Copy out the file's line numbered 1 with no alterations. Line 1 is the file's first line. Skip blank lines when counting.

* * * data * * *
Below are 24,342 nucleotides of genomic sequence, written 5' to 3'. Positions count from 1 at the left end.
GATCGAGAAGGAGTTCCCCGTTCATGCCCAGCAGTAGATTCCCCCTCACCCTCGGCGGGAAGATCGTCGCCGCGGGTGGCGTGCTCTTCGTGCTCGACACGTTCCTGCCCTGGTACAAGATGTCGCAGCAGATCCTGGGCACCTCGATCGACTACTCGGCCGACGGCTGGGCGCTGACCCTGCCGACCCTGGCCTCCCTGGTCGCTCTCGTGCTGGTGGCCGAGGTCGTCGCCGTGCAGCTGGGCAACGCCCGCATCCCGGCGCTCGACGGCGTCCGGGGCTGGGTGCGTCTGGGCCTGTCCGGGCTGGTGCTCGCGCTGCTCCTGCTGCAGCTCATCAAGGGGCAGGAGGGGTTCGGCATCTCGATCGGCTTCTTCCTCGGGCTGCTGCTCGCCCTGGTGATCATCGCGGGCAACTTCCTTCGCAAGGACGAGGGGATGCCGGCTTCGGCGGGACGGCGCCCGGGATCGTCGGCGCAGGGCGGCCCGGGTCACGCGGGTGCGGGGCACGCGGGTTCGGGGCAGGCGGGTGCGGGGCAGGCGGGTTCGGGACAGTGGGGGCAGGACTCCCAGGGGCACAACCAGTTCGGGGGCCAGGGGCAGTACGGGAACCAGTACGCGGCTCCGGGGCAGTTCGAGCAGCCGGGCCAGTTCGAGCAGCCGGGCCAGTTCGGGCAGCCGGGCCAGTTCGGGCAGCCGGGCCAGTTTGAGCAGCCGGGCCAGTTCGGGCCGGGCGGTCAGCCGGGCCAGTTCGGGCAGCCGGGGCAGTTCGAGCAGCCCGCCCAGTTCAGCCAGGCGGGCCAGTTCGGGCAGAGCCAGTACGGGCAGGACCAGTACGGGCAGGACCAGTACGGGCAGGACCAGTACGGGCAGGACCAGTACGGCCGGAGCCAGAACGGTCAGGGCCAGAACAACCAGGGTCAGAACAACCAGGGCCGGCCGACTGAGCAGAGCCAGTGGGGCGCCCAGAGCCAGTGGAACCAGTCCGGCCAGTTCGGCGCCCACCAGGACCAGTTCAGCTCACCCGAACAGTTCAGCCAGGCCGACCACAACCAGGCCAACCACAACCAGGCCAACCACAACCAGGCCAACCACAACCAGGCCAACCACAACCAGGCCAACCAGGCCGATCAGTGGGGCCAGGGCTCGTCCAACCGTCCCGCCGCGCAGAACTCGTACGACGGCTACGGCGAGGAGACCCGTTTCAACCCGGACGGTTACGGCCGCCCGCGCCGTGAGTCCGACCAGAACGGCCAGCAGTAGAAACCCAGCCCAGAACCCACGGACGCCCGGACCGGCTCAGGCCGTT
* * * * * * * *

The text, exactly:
Below are 24,342 nucleotides of genomic sequence, written 5' to 3'. Positions count from 1 at the left end.